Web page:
Movie Review: Dead Girl

We watched Dead Girl on video this afternoon. It’s got a stellar cast, most notably Toni Collette, one of my favorite actors of all time. She has a seemingly infinity ability to transform herself mentally and physically into any role.

The movie begins with Collette’s character finding the titular dead girl, which acts as a catalyst to her leaving an abusive parent. In subsequent sections of the movie, we see the wife of the killer, the sister of a dead girl, the mother of the dead girl, and then the dead girl herself. The acting is generally understated and note-perfect, the way in which the events play out not at all predictable. This is not just a movie about a dead girl–it’s a movie about various women, and how the dead girl affects their lives. At least one woman’s decision is startling but, in retrospect, believable. Only the section featuring the dead girl begins to feel familiar–almost superfluous given everything else we’ve seen–but it ends at exactly the right moment.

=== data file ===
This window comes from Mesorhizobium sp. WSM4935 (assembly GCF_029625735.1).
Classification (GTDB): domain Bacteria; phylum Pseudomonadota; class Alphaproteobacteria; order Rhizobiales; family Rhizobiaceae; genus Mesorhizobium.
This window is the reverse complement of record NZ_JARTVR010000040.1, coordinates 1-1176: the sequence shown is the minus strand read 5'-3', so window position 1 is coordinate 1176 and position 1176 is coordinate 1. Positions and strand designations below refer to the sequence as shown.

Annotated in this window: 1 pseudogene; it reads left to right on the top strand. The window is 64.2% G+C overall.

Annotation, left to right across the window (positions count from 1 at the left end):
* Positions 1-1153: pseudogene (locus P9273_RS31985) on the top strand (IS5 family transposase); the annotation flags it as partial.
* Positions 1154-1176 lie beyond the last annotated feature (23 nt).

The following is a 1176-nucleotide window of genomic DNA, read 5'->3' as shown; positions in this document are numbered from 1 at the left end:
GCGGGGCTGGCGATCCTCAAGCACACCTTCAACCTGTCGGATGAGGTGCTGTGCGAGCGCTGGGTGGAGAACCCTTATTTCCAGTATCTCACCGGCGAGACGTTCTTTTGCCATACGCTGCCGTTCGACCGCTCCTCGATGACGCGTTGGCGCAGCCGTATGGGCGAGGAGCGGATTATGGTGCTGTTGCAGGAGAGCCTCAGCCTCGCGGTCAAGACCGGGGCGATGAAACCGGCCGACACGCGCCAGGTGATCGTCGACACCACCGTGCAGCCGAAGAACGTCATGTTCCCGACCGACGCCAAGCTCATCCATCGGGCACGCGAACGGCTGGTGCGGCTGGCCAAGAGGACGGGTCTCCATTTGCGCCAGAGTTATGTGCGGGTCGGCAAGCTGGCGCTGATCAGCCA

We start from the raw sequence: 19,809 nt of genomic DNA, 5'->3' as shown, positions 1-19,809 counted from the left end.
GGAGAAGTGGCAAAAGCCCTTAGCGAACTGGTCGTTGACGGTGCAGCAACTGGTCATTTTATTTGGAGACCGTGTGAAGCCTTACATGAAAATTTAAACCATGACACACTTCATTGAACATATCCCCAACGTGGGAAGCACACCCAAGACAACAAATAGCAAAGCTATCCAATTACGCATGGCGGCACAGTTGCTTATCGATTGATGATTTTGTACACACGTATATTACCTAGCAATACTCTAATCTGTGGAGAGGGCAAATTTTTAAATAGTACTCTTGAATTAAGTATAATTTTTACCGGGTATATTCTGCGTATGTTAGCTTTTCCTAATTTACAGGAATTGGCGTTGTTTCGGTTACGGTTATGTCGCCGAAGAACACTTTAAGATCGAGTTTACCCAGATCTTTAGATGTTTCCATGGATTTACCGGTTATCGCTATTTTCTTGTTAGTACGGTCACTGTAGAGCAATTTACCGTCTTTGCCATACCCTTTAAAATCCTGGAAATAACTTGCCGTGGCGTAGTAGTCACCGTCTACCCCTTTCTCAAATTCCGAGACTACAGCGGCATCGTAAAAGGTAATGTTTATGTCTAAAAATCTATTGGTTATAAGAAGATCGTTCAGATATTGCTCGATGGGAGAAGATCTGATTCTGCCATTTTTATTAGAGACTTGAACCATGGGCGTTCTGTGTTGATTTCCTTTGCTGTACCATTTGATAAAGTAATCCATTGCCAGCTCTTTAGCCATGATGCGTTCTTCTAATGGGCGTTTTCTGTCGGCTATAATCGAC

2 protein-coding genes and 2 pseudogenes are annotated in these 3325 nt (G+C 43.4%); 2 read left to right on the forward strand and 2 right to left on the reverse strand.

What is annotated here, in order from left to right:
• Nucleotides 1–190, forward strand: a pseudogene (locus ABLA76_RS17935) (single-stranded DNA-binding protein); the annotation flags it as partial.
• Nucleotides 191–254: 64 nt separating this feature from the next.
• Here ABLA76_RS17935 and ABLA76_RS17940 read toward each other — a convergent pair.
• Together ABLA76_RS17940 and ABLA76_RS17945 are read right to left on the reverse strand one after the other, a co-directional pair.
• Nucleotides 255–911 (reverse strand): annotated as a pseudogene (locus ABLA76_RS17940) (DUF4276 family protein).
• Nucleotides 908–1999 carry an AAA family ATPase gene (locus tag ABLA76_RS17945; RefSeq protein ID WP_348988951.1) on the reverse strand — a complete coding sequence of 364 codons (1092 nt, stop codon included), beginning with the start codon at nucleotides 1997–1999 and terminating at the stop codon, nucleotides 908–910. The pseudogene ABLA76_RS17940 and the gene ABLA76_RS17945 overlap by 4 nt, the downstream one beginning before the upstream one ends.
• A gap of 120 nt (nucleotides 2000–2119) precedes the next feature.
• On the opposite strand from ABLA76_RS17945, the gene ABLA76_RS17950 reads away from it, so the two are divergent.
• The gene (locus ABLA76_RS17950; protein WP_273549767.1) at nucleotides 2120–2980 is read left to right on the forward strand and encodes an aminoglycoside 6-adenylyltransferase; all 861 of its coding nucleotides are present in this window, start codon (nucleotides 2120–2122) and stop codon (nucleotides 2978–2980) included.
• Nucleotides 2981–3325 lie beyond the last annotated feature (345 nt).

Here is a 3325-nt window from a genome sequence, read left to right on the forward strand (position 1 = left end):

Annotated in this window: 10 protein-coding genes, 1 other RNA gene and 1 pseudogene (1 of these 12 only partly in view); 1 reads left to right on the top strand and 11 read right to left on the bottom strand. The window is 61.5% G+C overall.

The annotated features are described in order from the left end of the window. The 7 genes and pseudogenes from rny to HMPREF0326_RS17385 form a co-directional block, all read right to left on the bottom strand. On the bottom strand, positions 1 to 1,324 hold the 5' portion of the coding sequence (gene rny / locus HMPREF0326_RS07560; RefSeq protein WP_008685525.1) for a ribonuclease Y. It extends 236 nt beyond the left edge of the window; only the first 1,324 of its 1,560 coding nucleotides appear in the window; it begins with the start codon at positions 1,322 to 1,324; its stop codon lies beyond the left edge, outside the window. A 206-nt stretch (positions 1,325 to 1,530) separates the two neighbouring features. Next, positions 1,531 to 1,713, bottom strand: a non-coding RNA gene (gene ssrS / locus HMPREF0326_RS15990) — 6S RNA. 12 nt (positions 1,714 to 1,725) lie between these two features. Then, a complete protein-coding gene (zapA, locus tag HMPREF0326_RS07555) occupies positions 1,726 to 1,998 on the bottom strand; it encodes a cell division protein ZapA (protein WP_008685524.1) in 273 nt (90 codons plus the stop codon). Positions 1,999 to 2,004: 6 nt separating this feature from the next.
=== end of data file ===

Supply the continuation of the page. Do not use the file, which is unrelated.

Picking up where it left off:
Overall, we really enjoyed this intelligent, thoughtful, riveting movie, although I am unhappy with how many times it has made me type the words “dead girl”. It reminds us of how the events we see dramatized by 24-hour news coverage exist within a frame of the banal, that what we see as supposed journalism is often overblown, and cannot in any meaningful way explain to us a death, or what it means to those affected by the death.

Highly recommended.

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